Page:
Reflecting on researching sex work and race

  • Wed 19 Oct 22

    16:00 - 17:00

  • Online


  • Event speaker

    Dr Jacqueline Sanchez Taylor

  • Event type

    Lectures, talks and seminars

  • Event organiser

    Sociology, Department of

  • Contact details

    Dr Phoebe Kisubi Mbasalaki

Join the Centre for Intimate and Sexual Citizenship for an insightful seminar with Dr Jacqueline Sanchez Taylor

Dr Jacqueline Sanchez Taylor is a Senior Lecturer at Royal Holloway, University of London. Dr Sanchez Taylor primary research interests are in the sociology of gender, race and sexuality with a special focus on commercial sexual exchanges and cosmetic surgery tourism. Within these areas she explores the intersections between race gender and sexuality and enjoys working on interdisciplinary projects.


Dr Sanchez Taylor recently worked on a British Academy funded project in titled 'Revisiting Child Sex Tourism: Rethinking Business Responses'. This project brought together law and sociology to consider questions about child sexual exploitation in relation to tourism in order to critically interrogate mainstream responses to trafficking. As such it revisited research conducted on sex tourism in the 1990s to ask what has changed and what impact current policy initiatives to combat child sex tourism have had.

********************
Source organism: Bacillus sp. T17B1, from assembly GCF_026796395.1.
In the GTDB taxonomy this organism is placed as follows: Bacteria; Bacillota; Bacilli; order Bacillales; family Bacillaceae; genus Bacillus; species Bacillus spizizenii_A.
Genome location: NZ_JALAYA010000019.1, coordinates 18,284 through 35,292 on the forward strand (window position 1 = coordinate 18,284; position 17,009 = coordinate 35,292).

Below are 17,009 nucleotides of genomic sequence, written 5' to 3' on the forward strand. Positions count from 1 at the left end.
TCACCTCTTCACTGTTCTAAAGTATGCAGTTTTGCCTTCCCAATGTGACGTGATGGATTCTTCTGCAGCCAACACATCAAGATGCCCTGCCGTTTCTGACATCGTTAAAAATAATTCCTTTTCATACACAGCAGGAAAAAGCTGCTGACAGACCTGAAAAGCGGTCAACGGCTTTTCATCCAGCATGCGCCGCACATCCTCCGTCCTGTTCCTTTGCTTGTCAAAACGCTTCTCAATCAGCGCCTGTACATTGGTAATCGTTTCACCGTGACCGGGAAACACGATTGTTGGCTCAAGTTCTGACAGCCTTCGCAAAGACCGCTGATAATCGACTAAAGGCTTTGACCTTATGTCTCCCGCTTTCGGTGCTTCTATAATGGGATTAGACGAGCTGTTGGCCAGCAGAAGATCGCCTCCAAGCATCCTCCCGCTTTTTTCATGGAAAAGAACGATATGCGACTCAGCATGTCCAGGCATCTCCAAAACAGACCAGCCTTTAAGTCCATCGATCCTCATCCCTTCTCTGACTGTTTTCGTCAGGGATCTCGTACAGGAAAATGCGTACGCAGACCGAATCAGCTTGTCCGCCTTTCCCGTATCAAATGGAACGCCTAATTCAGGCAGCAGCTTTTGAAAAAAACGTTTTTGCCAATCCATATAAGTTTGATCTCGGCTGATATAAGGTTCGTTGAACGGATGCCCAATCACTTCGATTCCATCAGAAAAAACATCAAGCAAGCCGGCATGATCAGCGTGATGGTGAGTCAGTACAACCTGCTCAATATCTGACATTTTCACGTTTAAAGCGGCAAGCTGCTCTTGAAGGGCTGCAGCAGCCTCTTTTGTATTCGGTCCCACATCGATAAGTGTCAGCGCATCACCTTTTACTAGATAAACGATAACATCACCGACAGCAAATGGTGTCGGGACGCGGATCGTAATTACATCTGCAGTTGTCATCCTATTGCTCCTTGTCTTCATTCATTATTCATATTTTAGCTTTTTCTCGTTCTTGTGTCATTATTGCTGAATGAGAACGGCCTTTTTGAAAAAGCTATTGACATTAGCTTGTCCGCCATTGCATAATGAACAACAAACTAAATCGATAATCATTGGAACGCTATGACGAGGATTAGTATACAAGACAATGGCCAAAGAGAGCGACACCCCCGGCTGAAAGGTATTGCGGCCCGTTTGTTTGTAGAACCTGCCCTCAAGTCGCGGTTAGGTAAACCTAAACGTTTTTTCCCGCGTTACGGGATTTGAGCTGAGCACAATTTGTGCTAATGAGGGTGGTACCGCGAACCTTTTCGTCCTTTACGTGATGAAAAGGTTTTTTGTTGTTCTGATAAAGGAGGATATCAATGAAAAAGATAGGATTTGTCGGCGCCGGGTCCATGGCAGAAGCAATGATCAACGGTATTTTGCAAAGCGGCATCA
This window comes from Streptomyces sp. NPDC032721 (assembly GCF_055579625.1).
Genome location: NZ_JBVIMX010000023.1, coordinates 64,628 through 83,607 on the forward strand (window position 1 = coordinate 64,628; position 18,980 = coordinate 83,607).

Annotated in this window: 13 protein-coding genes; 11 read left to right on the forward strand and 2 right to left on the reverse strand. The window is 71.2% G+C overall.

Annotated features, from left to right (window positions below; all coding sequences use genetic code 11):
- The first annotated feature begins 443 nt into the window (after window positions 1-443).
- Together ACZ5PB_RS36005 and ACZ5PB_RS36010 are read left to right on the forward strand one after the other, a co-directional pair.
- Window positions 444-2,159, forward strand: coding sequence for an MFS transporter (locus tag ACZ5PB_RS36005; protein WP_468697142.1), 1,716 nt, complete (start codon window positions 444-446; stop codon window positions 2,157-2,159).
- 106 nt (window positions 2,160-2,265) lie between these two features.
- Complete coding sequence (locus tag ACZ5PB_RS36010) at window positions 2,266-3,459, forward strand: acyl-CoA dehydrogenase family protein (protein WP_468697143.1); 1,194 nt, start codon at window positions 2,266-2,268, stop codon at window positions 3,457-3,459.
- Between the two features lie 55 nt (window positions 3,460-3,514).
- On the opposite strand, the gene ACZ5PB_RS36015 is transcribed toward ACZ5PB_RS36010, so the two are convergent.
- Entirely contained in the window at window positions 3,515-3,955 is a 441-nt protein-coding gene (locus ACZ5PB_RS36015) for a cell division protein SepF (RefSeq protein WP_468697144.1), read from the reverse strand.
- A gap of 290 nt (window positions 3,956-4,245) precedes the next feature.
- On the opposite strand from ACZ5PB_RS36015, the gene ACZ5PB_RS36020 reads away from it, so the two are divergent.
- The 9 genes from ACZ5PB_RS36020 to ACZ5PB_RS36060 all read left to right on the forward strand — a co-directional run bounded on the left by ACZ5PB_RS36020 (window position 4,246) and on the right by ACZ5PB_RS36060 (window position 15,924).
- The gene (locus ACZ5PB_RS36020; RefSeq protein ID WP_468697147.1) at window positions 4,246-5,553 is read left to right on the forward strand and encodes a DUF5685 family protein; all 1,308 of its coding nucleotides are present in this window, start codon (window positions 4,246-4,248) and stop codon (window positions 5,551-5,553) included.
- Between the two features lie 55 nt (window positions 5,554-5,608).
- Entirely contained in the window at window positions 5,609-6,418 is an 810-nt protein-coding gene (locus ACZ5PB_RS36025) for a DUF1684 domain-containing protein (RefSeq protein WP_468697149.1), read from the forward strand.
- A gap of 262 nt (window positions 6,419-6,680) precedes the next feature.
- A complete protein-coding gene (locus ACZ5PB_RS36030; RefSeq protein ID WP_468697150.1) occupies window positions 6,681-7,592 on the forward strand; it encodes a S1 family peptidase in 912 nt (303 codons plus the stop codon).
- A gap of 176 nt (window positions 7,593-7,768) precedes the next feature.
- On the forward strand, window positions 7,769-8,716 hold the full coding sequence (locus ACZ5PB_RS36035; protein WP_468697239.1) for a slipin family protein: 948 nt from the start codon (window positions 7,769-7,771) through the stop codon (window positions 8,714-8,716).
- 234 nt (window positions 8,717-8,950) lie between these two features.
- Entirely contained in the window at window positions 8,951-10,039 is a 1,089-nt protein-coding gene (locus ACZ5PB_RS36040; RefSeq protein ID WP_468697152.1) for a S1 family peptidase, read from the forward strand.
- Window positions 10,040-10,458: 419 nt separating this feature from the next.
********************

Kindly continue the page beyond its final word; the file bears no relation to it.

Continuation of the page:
Previous research explore tensions in medical discourses used to market cosmetic surgery tourism through an ESRC project entitled 'Sun, Sea, Sand and Silicon: Aesthetic surgery tourism in the UK and Australia' (Award Number ES\ 1004513\1).


This paper draws on research from child sex tourism in the early 1990s, female sex tourism in 2000 and anti-trafficking in 2020 to reflect on changes in how race is theorised in current debates on sex work. Debates on sex work and anti-trafficking both work with conceptual binaries that largely failed to engage with race or acknowledge the histories of colonialism and slavery that shape the global sex industry. By examining early campaigns on commercial sexual exploitation of children (CSEC), female sex tourism and current anti-trafficking policy it critiques the colour blind binaries that underpin stereotypes of victim and client or perpetrator. As highly racialised fields of research, the paper will also reflect on the processes of doing research as well as theorising research data.


This webinar is part of an open webinar series, hosted by CISC. To discover more please visit the Centre for Intimate and Sexual Citizenship and follow the Centre on Twitter.